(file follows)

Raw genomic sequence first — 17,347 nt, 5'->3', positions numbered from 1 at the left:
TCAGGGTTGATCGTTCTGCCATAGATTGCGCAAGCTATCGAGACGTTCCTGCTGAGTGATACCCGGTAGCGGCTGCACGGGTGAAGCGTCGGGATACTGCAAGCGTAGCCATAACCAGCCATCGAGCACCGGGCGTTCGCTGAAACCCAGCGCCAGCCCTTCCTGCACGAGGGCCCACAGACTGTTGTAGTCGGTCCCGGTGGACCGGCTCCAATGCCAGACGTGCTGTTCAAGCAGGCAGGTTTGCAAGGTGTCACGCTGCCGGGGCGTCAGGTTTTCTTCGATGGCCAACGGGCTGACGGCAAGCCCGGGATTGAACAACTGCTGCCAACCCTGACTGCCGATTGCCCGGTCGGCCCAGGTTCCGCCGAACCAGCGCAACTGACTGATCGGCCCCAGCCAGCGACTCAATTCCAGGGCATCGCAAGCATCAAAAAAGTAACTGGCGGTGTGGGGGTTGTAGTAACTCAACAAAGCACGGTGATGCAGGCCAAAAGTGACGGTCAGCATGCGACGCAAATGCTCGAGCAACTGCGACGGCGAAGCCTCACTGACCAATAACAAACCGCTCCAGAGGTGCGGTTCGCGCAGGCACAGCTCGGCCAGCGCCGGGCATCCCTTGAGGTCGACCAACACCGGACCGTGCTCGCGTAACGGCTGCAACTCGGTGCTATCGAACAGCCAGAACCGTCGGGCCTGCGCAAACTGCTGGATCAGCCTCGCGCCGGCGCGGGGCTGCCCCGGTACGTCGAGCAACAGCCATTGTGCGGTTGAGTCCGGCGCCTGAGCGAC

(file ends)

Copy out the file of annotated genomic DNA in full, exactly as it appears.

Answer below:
Raw genomic sequence first — 17,347 nt, 5'->3', positions numbered from 1 at the left:
TCAGGGTTGATCGTTCTGCCATAGATTGCGCAAGCTATCGAGACGTTCCTGCTGAGTGATACCCGGTAGCGGCTGCACGGGTGAAGCGTCGGGATACTGCAAGCGTAGCCATAACCAGCCATCGAGCACCGGGCGTTCGCTGAAACCCAGCGCCAGCCCTTCCTGCACGAGGGCCCACAGACTGTTGTAGTCGGTCCCGGTGGACCGGCTCCAATGCCAGACGTGCTGTTCAAGCAGGCAGGTTTGCAAGGTGTCACGCTGCCGGGGCGTCAGGTTTTCTTCGATGGCCAACGGGCTGACGGCAAGCCCGGGATTGAACAACTGCTGCCAACCCTGACTGCCGATTGCCCGGTCGGCCCAGGTTCCGCCGAACCAGCGCAACTGACTGATCGGCCCCAGCCAGCGACTCAATTCCAGGGCATCGCAAGCATCAAAAAAGTAACTGGCGGTGTGGGGGTTGTAGTAACTCAACAAAGCACGGTGATGCAGGCCAAAAGTGACGGTCAGCATGCGACGCAAATGCTCGAGCAACTGCGACGGCGAAGCCTCACTGACCAATAACAAACCGCTCCAGAGGTGCGGTTCGCGCAGGCACAGCTCGGCCAGCGCCGGGCATCCCTTGAGGTCGACCAACACCGGACCGTGCTCGCGTAACGGCTGCAACTCGGTGCTATCGAACAGCCAGAACCGTCGGGCCTGCGCAAACTGCTGGATCAGCCTCGCGCCGGCGCGGGGCTGCCCCGGTACGTCGAGCAACAGCCATTGTGCGGTTGAGTCCGGCGCCTGAGCGAC